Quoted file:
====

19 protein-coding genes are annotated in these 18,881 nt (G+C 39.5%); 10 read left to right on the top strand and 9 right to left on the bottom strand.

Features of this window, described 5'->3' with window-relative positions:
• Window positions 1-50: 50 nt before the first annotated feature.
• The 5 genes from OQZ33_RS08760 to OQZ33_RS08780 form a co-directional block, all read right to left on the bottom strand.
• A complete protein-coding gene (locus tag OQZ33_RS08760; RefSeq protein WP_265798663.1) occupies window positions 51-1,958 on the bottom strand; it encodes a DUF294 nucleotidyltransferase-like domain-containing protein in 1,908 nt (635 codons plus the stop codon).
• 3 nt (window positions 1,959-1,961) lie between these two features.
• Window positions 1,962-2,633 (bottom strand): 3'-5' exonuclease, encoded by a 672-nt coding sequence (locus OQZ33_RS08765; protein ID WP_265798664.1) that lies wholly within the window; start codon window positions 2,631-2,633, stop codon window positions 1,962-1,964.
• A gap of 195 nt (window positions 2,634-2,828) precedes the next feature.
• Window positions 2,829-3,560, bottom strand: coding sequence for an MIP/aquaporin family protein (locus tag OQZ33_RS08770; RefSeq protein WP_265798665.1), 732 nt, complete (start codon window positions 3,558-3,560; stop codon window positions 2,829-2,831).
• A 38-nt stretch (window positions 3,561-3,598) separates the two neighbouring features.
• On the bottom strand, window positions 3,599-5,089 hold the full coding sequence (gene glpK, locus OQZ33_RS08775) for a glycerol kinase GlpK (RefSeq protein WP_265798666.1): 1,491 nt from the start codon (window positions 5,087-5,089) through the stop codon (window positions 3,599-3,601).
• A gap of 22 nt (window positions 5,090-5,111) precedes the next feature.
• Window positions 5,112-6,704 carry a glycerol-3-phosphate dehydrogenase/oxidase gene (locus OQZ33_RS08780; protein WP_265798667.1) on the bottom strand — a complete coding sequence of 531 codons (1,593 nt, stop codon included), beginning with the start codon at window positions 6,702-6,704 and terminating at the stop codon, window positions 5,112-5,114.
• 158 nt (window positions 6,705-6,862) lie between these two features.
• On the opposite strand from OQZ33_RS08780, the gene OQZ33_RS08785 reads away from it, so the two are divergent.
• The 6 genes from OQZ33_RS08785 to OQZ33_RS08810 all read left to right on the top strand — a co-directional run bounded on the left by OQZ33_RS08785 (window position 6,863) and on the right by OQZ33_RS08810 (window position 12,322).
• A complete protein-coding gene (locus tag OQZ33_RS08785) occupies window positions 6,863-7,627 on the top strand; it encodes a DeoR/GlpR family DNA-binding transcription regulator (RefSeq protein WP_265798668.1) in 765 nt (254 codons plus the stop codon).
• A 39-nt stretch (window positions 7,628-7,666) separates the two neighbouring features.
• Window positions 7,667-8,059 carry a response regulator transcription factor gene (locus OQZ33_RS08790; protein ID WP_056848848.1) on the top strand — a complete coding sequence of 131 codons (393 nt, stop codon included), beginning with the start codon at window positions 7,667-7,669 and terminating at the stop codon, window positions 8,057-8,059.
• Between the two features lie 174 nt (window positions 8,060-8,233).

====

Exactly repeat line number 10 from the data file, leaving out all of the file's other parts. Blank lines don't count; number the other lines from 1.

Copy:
• A 38-nt stretch (window positions 3,561-3,598) separates the two neighbouring features.